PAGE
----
What's the Difference Between Homeowners' Association (HOA) Bylaws and CC&Rs?

Learn the difference between the HOA Declaration of Covenants, Conditions, and Restrictions (CC&Rs) and the HOA bylaws.

If you buy a home (such as a single-family home, condo, or townhome) in a planned, covenanted community, you will most likely be required to be part of a homeowners’ association (HOA). The HOA will have its own governing documents in the form of a Declaration of Covenants, Conditions, and Restrictions (CC&Rs) and bylaws.

Read on find out the difference between CC&Rs and bylaws.

Covenants, Conditions, and Restrictions (CC&Rs)

The Declaration of CC&Rs is the legal document that lays out the guidelines for the planned community. The CC&Rs are recorded in the county records in the county where the property is located and are legally binding. This means that when you purchase a lot or a home in a planned community, for example, you automatically become a member of the HOA.

Basically, the CC&Rs are the rules of your neighborhood. They govern what you can, cannot, or must do with respect to your home. For example, the CC&Rs may require you to keep your garage door closed or prohibit certain types of landscaping. It is also typical for the CC&Rs to regulate things such as:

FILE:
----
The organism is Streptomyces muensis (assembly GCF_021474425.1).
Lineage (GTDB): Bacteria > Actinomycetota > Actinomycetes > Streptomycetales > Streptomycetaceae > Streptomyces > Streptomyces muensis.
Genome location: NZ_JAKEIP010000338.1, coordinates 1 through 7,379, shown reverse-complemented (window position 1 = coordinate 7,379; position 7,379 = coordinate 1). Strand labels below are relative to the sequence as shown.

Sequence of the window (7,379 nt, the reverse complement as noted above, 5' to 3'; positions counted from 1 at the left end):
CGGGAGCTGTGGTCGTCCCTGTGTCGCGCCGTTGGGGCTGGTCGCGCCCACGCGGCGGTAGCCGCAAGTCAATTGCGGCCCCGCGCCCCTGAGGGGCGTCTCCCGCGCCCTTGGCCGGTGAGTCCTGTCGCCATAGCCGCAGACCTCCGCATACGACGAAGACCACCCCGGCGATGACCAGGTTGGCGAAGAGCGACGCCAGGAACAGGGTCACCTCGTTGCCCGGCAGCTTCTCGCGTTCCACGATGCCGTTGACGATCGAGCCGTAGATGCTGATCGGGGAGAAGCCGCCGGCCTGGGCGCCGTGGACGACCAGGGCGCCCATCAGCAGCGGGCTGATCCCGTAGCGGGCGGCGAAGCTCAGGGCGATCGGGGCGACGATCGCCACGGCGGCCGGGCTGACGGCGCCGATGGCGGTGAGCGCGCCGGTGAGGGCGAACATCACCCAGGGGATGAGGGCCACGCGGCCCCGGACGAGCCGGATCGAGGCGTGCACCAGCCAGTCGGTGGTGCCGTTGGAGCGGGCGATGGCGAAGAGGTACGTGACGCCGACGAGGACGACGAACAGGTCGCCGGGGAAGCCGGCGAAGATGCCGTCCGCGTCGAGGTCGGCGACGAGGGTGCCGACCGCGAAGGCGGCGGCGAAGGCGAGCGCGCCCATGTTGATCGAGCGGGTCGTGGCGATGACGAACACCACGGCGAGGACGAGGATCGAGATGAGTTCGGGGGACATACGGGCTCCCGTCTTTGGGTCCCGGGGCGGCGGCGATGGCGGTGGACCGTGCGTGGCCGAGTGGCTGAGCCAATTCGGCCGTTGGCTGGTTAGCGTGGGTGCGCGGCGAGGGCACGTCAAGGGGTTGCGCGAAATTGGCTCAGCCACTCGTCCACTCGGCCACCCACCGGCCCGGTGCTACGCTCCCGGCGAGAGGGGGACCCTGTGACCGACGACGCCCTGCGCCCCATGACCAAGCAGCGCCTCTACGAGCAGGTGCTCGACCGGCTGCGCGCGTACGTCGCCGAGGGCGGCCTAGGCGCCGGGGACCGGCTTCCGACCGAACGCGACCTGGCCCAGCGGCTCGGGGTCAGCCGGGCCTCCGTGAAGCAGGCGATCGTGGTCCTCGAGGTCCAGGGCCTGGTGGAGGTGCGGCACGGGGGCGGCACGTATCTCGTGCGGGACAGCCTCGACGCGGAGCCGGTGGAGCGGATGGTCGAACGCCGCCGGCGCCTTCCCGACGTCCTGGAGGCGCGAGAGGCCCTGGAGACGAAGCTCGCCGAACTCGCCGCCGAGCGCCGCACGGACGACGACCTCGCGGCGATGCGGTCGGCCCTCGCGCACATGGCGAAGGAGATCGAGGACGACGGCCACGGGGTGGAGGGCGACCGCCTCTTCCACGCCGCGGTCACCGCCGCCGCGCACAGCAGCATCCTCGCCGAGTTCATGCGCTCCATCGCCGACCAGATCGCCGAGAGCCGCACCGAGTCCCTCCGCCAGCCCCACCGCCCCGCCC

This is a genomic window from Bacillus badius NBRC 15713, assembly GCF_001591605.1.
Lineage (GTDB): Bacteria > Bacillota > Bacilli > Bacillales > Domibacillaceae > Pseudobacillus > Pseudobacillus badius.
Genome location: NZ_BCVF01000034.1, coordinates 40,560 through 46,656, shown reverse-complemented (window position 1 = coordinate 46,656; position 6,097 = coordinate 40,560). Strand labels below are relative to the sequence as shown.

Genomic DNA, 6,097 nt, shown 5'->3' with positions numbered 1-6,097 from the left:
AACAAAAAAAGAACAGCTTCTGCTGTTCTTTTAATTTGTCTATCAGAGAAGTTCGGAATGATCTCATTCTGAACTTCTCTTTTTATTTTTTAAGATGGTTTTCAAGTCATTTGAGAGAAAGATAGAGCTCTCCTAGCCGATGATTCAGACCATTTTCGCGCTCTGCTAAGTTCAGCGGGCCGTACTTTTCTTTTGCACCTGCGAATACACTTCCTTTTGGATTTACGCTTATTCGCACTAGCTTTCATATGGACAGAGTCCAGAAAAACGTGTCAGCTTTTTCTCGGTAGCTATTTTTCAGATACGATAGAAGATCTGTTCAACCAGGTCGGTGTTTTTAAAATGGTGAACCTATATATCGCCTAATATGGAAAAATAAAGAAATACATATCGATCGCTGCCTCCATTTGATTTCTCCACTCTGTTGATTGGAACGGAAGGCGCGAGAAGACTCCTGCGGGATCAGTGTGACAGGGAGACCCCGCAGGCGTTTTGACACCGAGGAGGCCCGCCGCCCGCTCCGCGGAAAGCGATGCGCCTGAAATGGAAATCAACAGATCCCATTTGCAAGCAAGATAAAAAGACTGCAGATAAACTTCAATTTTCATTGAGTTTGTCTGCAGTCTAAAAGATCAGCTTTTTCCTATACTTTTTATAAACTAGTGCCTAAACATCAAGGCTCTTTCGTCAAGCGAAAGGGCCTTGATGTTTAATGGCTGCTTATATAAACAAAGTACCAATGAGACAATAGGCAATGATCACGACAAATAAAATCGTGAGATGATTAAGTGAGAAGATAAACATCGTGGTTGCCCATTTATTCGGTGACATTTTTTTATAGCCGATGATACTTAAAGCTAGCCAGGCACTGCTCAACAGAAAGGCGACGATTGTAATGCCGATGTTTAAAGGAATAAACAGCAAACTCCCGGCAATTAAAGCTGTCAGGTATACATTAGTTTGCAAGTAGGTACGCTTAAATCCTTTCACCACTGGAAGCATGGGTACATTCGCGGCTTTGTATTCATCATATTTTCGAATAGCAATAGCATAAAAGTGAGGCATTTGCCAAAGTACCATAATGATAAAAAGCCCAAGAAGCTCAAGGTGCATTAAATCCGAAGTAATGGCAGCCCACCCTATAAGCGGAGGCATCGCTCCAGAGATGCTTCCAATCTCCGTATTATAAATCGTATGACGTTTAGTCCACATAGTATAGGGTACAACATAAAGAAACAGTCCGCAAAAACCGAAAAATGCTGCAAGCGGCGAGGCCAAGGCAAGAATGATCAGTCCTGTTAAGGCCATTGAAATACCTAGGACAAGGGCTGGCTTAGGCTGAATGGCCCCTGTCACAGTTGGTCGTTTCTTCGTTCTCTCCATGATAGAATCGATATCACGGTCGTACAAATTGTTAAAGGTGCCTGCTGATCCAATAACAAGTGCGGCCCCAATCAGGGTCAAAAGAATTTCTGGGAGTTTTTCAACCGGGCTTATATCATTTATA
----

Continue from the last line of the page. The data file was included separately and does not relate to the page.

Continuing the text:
• basketball hoops
  • clotheslines
  • fences
  • TV antennas/satellite dishes, and
  • garbage cans. 

(Learn more in Homeowners' Associations (HOAs) and CC&Rs: Know What You’re Getting Into.)

If you don’t abide by the CC&Rs, the HOA may impose penalties for any violations. (Learn more about Covenants, Conditions & Restrictions in HOAs.)

Bylaws

An HOA, which is typically set up as a nonprofit corporation, is an organization established to manage a private, planned community. Like other corporations, the HOA is governed by a board of directors (who are elected by the members) and a set of rules called bylaws.

The bylaws govern how the HOA operates and contain the information needed to run the HOA as a business. For example, the bylaws cover matters such as:

  • how often the HOA holds meetings
  • how the meetings are conducted
  • the duties of the various offices of the board of directors
  • how many people are on the board, and
  • membership voting rights.

If you are thinking of purchasing a home in an HOA community (or already live in one), you should take the time to familiarize yourself with both the CC&Rs and the bylaws, so that you are aware of any neighborhood restrictions and you fully understand how the community operates.

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